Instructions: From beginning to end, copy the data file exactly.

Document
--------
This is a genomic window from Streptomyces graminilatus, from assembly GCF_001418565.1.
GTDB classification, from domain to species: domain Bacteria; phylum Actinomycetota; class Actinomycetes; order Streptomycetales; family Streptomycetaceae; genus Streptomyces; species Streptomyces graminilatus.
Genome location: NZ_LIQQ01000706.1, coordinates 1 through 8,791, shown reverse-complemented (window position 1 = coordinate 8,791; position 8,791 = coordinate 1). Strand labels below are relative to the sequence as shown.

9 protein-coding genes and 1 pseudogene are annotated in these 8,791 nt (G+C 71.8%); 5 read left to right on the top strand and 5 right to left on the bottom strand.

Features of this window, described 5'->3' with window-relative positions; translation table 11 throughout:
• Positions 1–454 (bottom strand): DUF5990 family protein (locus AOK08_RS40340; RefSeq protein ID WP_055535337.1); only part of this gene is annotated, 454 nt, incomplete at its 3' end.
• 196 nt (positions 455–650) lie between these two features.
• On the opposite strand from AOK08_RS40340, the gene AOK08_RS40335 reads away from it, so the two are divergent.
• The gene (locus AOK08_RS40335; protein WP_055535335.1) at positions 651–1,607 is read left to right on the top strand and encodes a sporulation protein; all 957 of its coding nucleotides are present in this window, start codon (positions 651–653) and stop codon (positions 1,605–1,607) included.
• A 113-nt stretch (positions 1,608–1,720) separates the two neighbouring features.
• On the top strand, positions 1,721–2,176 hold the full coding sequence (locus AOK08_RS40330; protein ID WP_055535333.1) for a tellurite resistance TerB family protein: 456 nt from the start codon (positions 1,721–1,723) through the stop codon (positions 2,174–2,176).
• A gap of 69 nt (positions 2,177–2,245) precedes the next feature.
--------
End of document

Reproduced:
This is a genomic window from Streptomyces graminilatus, from assembly GCF_001418565.1.
GTDB classification, from domain to species: domain Bacteria; phylum Actinomycetota; class Actinomycetes; order Streptomycetales; family Streptomycetaceae; genus Streptomyces; species Streptomyces graminilatus.
Genome location: NZ_LIQQ01000706.1, coordinates 1 through 8,791, shown reverse-complemented (window position 1 = coordinate 8,791; position 8,791 = coordinate 1). Strand labels below are relative to the sequence as shown.

9 protein-coding genes and 1 pseudogene are annotated in these 8,791 nt (G+C 71.8%); 5 read left to right on the top strand and 5 right to left on the bottom strand.

Features of this window, described 5'->3' with window-relative positions; translation table 11 throughout:
• Positions 1–454 (bottom strand): DUF5990 family protein (locus AOK08_RS40340; RefSeq protein ID WP_055535337.1); only part of this gene is annotated, 454 nt, incomplete at its 3' end.
• 196 nt (positions 455–650) lie between these two features.
• On the opposite strand from AOK08_RS40340, the gene AOK08_RS40335 reads away from it, so the two are divergent.
• The gene (locus AOK08_RS40335; protein WP_055535335.1) at positions 651–1,607 is read left to right on the top strand and encodes a sporulation protein; all 957 of its coding nucleotides are present in this window, start codon (positions 651–653) and stop codon (positions 1,605–1,607) included.
• A 113-nt stretch (positions 1,608–1,720) separates the two neighbouring features.
• On the top strand, positions 1,721–2,176 hold the full coding sequence (locus AOK08_RS40330; protein ID WP_055535333.1) for a tellurite resistance TerB family protein: 456 nt from the start codon (positions 1,721–1,723) through the stop codon (positions 2,174–2,176).
• A gap of 69 nt (positions 2,177–2,245) precedes the next feature.